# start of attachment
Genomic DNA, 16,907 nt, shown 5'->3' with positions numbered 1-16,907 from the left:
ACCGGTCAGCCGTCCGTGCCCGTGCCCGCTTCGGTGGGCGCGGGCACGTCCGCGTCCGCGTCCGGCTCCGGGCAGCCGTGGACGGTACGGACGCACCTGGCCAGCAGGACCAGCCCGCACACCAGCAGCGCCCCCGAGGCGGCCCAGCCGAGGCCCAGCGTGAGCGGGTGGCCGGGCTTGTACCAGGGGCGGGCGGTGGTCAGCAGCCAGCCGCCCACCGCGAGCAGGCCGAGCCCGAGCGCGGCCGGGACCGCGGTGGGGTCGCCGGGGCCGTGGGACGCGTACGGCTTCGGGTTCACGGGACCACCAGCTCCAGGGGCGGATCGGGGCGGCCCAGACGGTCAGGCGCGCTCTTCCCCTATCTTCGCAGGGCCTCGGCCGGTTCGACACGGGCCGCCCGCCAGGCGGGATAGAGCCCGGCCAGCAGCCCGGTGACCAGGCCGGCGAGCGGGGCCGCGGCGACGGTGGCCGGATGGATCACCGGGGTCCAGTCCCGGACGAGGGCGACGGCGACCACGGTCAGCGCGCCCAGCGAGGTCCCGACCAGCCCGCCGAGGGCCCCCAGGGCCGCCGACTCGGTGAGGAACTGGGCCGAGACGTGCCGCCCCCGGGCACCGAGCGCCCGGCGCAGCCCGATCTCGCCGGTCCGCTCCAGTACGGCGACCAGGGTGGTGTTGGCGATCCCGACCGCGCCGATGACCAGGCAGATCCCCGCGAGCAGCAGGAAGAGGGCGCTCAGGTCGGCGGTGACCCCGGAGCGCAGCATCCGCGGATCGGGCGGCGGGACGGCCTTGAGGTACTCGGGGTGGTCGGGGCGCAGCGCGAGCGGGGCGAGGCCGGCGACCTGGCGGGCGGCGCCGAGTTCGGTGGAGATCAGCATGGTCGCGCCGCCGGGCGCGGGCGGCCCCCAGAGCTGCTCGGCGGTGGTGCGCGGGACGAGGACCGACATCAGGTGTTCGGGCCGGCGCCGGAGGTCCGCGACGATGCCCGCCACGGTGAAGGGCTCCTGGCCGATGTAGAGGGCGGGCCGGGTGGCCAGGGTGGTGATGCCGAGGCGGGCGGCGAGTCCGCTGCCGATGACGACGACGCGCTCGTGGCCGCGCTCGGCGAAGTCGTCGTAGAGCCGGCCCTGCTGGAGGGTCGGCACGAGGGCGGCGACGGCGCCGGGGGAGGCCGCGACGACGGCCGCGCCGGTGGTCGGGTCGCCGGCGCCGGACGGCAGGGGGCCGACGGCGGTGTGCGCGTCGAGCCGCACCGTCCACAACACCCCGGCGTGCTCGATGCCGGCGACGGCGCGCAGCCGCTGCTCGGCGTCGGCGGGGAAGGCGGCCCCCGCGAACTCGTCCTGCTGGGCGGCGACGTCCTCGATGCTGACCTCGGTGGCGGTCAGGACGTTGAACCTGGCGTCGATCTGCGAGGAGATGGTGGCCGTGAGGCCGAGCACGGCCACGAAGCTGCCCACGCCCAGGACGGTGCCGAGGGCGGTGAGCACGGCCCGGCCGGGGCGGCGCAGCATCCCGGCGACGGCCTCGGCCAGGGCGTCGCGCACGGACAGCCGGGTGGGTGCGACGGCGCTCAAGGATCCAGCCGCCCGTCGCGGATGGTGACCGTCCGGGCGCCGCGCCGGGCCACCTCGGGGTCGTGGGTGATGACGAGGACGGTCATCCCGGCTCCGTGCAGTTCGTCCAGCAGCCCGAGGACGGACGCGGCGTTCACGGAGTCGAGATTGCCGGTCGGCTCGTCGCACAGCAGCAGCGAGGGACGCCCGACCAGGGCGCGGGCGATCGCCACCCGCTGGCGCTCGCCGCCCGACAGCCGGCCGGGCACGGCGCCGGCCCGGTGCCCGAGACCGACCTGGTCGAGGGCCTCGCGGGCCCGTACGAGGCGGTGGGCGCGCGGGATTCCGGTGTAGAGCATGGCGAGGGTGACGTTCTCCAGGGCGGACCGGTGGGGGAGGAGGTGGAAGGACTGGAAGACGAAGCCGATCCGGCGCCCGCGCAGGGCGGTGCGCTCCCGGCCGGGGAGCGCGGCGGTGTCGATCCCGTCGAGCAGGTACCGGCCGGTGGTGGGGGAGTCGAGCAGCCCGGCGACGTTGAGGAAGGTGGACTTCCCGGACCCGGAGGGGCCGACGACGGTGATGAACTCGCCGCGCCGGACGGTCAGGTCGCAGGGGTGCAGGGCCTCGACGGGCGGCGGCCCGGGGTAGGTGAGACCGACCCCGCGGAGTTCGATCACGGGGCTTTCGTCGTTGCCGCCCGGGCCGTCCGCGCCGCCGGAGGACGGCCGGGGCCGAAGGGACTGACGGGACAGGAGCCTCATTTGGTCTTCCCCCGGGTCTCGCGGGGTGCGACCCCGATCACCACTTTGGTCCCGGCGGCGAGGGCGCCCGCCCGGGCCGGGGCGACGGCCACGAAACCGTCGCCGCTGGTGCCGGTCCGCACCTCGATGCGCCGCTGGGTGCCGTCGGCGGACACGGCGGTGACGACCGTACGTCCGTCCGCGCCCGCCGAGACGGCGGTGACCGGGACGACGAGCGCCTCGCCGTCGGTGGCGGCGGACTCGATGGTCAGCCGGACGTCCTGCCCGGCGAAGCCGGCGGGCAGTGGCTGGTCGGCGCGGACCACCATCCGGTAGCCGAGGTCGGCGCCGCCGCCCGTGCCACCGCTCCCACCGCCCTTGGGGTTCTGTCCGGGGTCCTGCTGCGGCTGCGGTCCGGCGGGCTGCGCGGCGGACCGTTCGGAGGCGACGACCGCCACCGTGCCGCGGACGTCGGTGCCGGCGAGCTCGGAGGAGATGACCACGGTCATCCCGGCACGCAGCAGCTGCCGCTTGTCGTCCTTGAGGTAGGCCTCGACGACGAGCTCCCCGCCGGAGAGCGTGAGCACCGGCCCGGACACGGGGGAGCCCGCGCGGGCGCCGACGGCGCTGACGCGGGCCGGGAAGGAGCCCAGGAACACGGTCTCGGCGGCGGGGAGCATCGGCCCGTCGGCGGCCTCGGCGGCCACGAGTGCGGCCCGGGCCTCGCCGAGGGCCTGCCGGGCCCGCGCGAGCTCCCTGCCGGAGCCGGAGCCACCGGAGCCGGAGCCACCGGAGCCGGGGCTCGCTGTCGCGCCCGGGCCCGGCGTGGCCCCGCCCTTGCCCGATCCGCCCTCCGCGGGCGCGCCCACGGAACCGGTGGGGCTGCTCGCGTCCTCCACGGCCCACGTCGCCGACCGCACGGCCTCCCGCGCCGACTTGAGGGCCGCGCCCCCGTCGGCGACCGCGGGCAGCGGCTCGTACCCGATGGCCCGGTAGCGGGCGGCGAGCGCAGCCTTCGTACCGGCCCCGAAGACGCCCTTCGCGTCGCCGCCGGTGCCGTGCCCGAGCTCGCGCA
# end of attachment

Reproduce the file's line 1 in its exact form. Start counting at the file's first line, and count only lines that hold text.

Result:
Genomic DNA, 16,907 nt, shown 5'->3' with positions numbered 1-16,907 from the left: